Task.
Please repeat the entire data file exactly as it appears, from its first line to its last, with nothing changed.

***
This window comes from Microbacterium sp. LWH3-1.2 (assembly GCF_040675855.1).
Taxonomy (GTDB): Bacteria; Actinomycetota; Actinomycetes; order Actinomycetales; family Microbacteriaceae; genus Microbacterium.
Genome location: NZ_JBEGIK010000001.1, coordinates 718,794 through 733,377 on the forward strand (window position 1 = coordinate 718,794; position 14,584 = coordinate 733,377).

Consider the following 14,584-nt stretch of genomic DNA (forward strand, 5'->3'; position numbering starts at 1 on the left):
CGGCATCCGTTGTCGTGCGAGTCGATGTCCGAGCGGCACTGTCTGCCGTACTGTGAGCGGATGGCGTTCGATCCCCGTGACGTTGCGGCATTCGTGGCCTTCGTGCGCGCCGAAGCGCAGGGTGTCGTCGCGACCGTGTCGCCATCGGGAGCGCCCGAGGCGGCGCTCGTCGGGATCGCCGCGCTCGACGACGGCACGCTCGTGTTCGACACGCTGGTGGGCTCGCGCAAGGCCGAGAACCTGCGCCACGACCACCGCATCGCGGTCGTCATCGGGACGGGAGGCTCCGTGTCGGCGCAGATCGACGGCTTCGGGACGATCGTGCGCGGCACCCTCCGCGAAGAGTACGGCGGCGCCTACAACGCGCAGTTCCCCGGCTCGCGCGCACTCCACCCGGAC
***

This window comes from Microbacterium sp. LWH3-1.2 (assembly GCF_040675855.1).
Taxonomy (GTDB): Bacteria; Actinomycetota; Actinomycetes; order Actinomycetales; family Microbacteriaceae; genus Microbacterium.
Genome location: NZ_JBEGIK010000001.1, coordinates 718,794 through 733,377 on the forward strand (window position 1 = coordinate 718,794; position 14,584 = coordinate 733,377).

Consider the following 14,584-nt stretch of genomic DNA (forward strand, 5'->3'; position numbering starts at 1 on the left):
CGGCATCCGTTGTCGTGCGAGTCGATGTCCGAGCGGCACTGTCTGCCGTACTGTGAGCGGATGGCGTTCGATCCCCGTGACGTTGCGGCATTCGTGGCCTTCGTGCGCGCCGAAGCGCAGGGTGTCGTCGCGACCGTGTCGCCATCGGGAGCGCCCGAGGCGGCGCTCGTCGGGATCGCCGCGCTCGACGACGGCACGCTCGTGTTCGACACGCTGGTGGGCTCGCGCAAGGCCGAGAACCTGCGCCACGACCACCGCATCGCGGTCGTCATCGGGACGGGAGGCTCCGTGTCGGCGCAGATCGACGGCTTCGGGACGATCGTGCGCGGCACCCTCCGCGAAGAGTACGGCGGCGCCTACAACGCGCAGTTCCCCGGCTCGCGCGCACTCCACCCGGAC